What Will Newcomers to REITs Discover?

So, what will these generalists find when they begin to take a closer look? REITs are often dismissed as merely an interest rate proxy or bond substitute with no potential for alpha due to high correlations. There is a misperception that all REITs are the same, offering limited diversification within the sector. The reality is that the new Real Estate sector will have sub-industries with significant differentiation in returns, as portrayed in the table at left.

Beyond industry classifications, REITs have different exposures to asset quality, tenant mix, lease structure, and geography, creating intra-industry dispersion in returns. In Exhibit 7, we use 2015 performance to provide an example. The table at the top highlights the significant performance spread amongst the individual REITs that make up the Retail sub-industry. The gray dispersion bars show that this level of dispersion was present in all of the sub-industries. Clearly, all REITs are not the same.

We think investors will find that, in many ways, REITs look like any other sector. They will find individual companies with different strategies, exposures, capital structures, and valuations. All of which set the stage for stock selection.

However, newcomers will also discover some aspects of REITs that they don’t find elsewhere. Some will find these differences insurmountable from a philosophical standpoint and remain underweight the group. Others will accept the nuances of REITs and begin to adjust their investment processes accordingly. Some examples include:

  • Business models are built on a persistent call on capital. Because REITs have to pay out 90% of GAAP pre-tax income in dividends, they are forced to come back to the equity and debt markets in order to grow. Secondary stock issuance and debt offerings are often a daily occurrence in the REIT world.
  • Investors will also have to get used to some different valuation techniques. Public REITs make up a small portion of the U.S. real estate landscape and thus lean on valuation methods preferred by the much larger private real estate market. Transactions and valuations based on Net Asset Values and Capitalization Rates are the norm, and experienced REIT investors rely heavily on these metrics. Generalists may choose to use their own valuation parameters, but will have to at least acknowledge the REIT-specific methods.
  • The sector is highly levered relative to the broad equity universe.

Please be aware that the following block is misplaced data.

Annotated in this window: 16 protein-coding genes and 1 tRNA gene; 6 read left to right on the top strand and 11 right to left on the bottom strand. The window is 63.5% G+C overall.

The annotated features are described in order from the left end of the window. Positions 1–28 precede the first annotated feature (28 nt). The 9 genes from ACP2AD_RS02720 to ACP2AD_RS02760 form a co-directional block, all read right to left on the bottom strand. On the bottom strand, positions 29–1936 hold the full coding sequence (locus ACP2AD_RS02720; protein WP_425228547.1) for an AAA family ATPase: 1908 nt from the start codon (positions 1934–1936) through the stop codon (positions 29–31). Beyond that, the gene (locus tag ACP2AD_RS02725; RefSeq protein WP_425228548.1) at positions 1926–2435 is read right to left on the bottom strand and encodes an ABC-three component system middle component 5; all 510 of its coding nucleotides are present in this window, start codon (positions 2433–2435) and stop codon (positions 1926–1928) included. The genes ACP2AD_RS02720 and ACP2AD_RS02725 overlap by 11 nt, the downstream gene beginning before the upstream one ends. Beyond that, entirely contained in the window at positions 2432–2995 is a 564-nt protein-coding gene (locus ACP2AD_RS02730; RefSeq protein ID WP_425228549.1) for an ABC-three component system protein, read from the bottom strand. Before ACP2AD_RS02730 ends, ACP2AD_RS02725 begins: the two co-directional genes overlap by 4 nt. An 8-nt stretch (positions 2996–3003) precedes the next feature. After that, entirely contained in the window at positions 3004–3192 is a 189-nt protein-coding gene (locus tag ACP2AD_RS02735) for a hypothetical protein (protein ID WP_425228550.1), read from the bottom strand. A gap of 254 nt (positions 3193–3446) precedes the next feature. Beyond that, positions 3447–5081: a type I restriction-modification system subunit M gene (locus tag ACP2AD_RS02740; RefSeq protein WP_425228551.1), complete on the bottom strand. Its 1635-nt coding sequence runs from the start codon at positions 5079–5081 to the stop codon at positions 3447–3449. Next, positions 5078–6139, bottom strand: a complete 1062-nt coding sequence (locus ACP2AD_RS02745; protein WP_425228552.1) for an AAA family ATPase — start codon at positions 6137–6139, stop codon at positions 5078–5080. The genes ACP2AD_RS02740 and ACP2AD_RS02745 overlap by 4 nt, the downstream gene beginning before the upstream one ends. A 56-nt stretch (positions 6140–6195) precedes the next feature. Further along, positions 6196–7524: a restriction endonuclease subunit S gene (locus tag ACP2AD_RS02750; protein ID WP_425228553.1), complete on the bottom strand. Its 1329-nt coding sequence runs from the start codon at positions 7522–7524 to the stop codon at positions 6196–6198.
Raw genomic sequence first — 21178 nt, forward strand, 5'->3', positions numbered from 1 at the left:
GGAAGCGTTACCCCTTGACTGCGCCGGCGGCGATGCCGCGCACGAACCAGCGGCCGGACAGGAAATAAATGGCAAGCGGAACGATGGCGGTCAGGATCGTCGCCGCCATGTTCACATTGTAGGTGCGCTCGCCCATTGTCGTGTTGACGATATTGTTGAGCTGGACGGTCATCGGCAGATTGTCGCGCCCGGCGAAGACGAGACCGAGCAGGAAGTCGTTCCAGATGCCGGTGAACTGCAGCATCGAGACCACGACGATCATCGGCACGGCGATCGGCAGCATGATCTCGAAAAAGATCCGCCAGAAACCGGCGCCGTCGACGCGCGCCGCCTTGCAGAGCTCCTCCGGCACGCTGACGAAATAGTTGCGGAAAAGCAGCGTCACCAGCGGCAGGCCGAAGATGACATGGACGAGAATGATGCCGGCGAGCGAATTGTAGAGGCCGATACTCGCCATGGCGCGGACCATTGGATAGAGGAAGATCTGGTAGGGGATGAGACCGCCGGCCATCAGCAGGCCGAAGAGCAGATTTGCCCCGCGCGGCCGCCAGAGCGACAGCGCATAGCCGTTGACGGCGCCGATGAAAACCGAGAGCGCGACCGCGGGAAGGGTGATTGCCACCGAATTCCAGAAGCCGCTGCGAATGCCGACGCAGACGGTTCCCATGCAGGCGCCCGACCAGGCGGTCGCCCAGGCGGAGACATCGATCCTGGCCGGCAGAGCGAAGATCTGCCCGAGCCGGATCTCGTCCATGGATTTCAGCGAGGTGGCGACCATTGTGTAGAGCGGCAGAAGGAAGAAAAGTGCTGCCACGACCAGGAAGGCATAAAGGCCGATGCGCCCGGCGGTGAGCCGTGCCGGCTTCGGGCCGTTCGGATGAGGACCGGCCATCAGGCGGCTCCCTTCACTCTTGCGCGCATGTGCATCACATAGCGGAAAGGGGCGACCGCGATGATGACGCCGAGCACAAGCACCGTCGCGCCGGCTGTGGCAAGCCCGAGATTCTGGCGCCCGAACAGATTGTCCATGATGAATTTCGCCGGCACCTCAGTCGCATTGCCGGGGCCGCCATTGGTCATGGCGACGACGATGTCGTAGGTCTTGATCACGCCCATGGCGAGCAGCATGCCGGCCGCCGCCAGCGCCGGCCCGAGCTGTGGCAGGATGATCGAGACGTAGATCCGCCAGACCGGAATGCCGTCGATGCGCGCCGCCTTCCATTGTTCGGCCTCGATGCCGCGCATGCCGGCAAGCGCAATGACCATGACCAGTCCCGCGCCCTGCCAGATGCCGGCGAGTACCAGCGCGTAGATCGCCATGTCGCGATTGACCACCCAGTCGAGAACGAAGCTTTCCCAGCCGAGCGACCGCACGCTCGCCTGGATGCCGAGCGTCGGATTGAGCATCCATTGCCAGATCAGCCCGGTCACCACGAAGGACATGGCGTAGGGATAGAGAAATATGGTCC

• Dedicated REIT investors are often reluctant to traffic in smaller and more specialized REITs with a lack of history or appropriate comparables. But inside this cohort, generalists will often find lower valuations, better balance sheets and even some familiar names that have made the C corporation to REIT conversion.
  • New investors will struggle with the occasional “questionable” corporate governance issues that are unique to the REIT universe.

Finally, a comment regarding the timing of the new GICS status - it could be argued it is a dangerous time for REITs to be receiving an elevated level of attention. We are now seven years into a real estate cycle and the REIT performance indexes are testing all time highs. As seen in exhibits 8 and 9, occupancies are at very high levels and the capitalization rates are at all time lows. There are plenty of positives for the bulls, but contrarians will argue this is the worst possible moment for generalist investors to begin paying increased attention to the sector.

The timing may not be optimal, but the change is appropriate as REITs simply don’t belong inside a broader Financials sector. Like any other sector, REITs will have periods of good and bad performance, as illustrated in exhibit 10. Investors will have to consider if this is an appropriate time to increase their real estate exposure.

SUMMARY

A separate Real Estate sector has been 20 years in the making and long overdue in our view. While an incremental positive, we do not believe the new classification will cause a seismic shift in allocations to the group. We believe some generalist funds will increase their REIT exposure in the near term, but the magnitude and pace will not be enough to drive sector performance. We expect the near term to resemble status quo, with a modest tailwind of incremental capital. Over time, the new GICS status will draw more attention to these companies and the investor base may broaden. Industry consolidation should result in larger companies, thereby increasing sector relevance as the weights in large cap benchmarks increase. Portfolio managers who have long ignored these companies will begin to incorporate them into their investment process. It will take time, but REITs are on their way to becoming a more mainstream investment for the generalists among us. REITs have arrived.